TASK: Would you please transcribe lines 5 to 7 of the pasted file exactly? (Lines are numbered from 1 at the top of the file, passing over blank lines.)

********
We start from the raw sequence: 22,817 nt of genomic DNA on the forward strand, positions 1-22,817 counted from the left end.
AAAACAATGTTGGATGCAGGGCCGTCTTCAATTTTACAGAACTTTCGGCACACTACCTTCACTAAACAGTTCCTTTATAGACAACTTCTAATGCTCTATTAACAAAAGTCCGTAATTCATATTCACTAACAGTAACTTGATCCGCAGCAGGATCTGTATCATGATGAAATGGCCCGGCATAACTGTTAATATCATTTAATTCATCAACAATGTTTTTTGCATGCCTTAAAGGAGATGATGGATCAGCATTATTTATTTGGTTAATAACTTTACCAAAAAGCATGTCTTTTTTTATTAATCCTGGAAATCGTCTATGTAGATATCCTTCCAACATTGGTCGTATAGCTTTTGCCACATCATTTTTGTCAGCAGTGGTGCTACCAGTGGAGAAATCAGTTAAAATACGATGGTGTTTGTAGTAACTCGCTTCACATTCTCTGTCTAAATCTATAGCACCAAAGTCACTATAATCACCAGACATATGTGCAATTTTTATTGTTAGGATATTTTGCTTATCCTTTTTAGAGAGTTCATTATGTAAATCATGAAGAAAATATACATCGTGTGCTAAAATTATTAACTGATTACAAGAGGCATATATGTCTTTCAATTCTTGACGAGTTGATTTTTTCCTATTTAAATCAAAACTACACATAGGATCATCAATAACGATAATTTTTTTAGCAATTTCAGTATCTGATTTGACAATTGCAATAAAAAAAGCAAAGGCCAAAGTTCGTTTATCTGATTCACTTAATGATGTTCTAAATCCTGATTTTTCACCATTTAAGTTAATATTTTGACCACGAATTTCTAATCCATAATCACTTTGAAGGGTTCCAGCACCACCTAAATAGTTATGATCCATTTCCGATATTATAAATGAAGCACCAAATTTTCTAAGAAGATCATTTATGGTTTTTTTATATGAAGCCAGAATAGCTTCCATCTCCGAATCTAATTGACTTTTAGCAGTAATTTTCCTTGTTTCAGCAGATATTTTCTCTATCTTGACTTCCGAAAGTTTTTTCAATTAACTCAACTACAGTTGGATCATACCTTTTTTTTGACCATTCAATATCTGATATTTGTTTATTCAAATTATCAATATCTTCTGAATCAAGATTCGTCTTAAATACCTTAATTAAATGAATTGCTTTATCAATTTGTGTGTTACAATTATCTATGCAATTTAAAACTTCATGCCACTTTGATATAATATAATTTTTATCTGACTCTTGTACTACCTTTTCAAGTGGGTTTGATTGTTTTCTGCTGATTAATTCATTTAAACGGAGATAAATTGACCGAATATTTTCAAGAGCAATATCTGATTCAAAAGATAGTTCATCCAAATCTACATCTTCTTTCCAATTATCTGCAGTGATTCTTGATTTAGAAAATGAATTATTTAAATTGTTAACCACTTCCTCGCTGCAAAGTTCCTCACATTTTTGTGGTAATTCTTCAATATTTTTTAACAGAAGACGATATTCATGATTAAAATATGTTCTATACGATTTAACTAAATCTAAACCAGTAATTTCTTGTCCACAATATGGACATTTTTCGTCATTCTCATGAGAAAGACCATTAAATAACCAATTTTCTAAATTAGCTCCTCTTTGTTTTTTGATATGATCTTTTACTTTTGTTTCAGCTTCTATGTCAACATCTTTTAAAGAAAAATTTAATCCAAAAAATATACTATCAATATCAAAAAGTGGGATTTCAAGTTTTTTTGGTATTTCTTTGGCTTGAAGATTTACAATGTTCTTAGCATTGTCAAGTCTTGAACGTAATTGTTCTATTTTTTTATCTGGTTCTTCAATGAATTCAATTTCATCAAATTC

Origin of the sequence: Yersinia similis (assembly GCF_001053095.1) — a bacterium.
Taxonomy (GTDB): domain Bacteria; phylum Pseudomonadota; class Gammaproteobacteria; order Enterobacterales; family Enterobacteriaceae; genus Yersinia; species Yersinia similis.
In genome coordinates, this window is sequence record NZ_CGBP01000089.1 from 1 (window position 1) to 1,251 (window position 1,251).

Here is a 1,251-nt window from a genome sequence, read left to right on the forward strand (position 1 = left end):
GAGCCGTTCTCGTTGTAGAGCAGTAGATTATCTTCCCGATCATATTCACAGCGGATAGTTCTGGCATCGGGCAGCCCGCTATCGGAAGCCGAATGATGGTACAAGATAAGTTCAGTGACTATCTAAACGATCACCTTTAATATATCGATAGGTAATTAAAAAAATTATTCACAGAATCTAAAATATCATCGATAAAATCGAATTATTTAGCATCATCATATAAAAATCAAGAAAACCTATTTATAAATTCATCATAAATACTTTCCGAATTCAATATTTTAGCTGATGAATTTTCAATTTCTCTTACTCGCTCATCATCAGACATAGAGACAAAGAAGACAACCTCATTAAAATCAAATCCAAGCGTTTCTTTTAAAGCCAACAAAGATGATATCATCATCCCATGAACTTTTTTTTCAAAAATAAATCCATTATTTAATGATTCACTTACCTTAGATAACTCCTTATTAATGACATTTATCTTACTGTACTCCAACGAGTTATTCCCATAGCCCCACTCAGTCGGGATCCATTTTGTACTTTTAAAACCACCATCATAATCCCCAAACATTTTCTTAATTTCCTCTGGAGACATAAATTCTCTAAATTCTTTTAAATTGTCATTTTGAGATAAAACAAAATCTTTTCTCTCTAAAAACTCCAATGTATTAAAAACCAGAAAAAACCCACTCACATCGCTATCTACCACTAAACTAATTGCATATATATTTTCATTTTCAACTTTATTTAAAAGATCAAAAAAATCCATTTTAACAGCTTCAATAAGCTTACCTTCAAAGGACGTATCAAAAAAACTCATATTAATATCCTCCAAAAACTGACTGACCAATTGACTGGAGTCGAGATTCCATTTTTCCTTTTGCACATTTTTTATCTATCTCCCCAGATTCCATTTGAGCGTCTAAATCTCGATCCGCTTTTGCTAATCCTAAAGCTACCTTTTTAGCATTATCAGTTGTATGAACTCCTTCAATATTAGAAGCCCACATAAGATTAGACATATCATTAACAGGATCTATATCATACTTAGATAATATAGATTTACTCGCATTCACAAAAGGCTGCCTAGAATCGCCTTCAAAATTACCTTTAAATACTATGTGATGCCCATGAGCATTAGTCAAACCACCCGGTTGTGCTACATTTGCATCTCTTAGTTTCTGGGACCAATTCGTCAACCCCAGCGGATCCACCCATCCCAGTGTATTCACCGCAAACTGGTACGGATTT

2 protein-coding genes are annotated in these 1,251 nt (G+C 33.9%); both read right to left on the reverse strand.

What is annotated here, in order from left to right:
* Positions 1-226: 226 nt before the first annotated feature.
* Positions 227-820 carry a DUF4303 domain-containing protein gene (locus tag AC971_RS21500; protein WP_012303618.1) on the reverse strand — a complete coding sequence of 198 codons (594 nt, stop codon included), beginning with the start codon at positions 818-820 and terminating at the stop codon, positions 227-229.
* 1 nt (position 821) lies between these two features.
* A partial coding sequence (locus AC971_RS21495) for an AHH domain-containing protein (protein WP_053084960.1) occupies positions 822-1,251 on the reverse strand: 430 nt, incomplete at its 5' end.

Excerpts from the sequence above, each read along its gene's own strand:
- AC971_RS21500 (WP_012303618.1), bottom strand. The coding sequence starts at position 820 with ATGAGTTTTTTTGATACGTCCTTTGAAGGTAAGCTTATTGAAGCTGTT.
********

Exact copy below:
In genome coordinates, this window is sequence record NZ_CGBP01000089.1 from 1 (window position 1) to 1,251 (window position 1,251).

Here is a 1,251-nt window from a genome sequence, read left to right on the forward strand (position 1 = left end):
GAGCCGTTCTCGTTGTAGAGCAGTAGATTATCTTCCCGATCATATTCACAGCGGATAGTTCTGGCATCGGGCAGCCCGCTATCGGAAGCCGAATGATGGTACAAGATAAGTTCAGTGACTATCTAAACGATCACCTTTAATATATCGATAGGTAATTAAAAAAATTATTCACAGAATCTAAAATATCATCGATAAAATCGAATTATTTAGCATCATCATATAAAAATCAAGAAAACCTATTTATAAATTCATCATAAATACTTTCCGAATTCAATATTTTAGCTGATGAATTTTCAATTTCTCTTACTCGCTCATCATCAGACATAGAGACAAAGAAGACAACCTCATTAAAATCAAATCCAAGCGTTTCTTTTAAAGCCAACAAAGATGATATCATCATCCCATGAACTTTTTTTTCAAAAATAAATCCATTATTTAATGATTCACTTACCTTAGATAACTCCTTATTAATGACATTTATCTTACTGTACTCCAACGAGTTATTCCCATAGCCCCACTCAGTCGGGATCCATTTTGTACTTTTAAAACCACCATCATAATCCCCAAACATTTTCTTAATTTCCTCTGGAGACATAAATTCTCTAAATTCTTTTAAATTGTCATTTTGAGATAAAACAAAATCTTTTCTCTCTAAAAACTCCAATGTATTAAAAACCAGAAAAAACCCACTCACATCGCTATCTACCACTAAACTAATTGCATATATATTTTCATTTTCAACTTTATTTAAAAGATCAAAAAAATCCATTTTAACAGCTTCAATAAGCTTACCTTCAAAGGACGTATCAAAAAAACTCATATTAATATCCTCCAAAAACTGACTGACCAATTGACTGGAGTCGAGATTCCATTTTTCCTTTTGCACATTTTTTATCTATCTCCCCAGATTCCATTTGAGCGTCTAAATCTCGATCCGCTTTTGCTAATCCTAAAGCTACCTTTTTAGCATTATCAGTTGTATGAACTCCTTCAATATTAGAAGCCCACATAAGATTAGACATATCATTAACAGGATCTATATCATACTTAGATAATATAGATTTACTCGCATTCACAAAAGGCTGCCTAGAATCGCCTTCAAAATTACCTTTAAATACTATGTGATGCCCATGAGCATTAGTCAAACCACCCGGTTGTGCTACATTTGCATCTCTTAGTTTCTGGGACCAATTCGTCAACCCCAGCGGATCCACCCATCCCAGTGTATTCACCGCAAACTGGTACGGATTT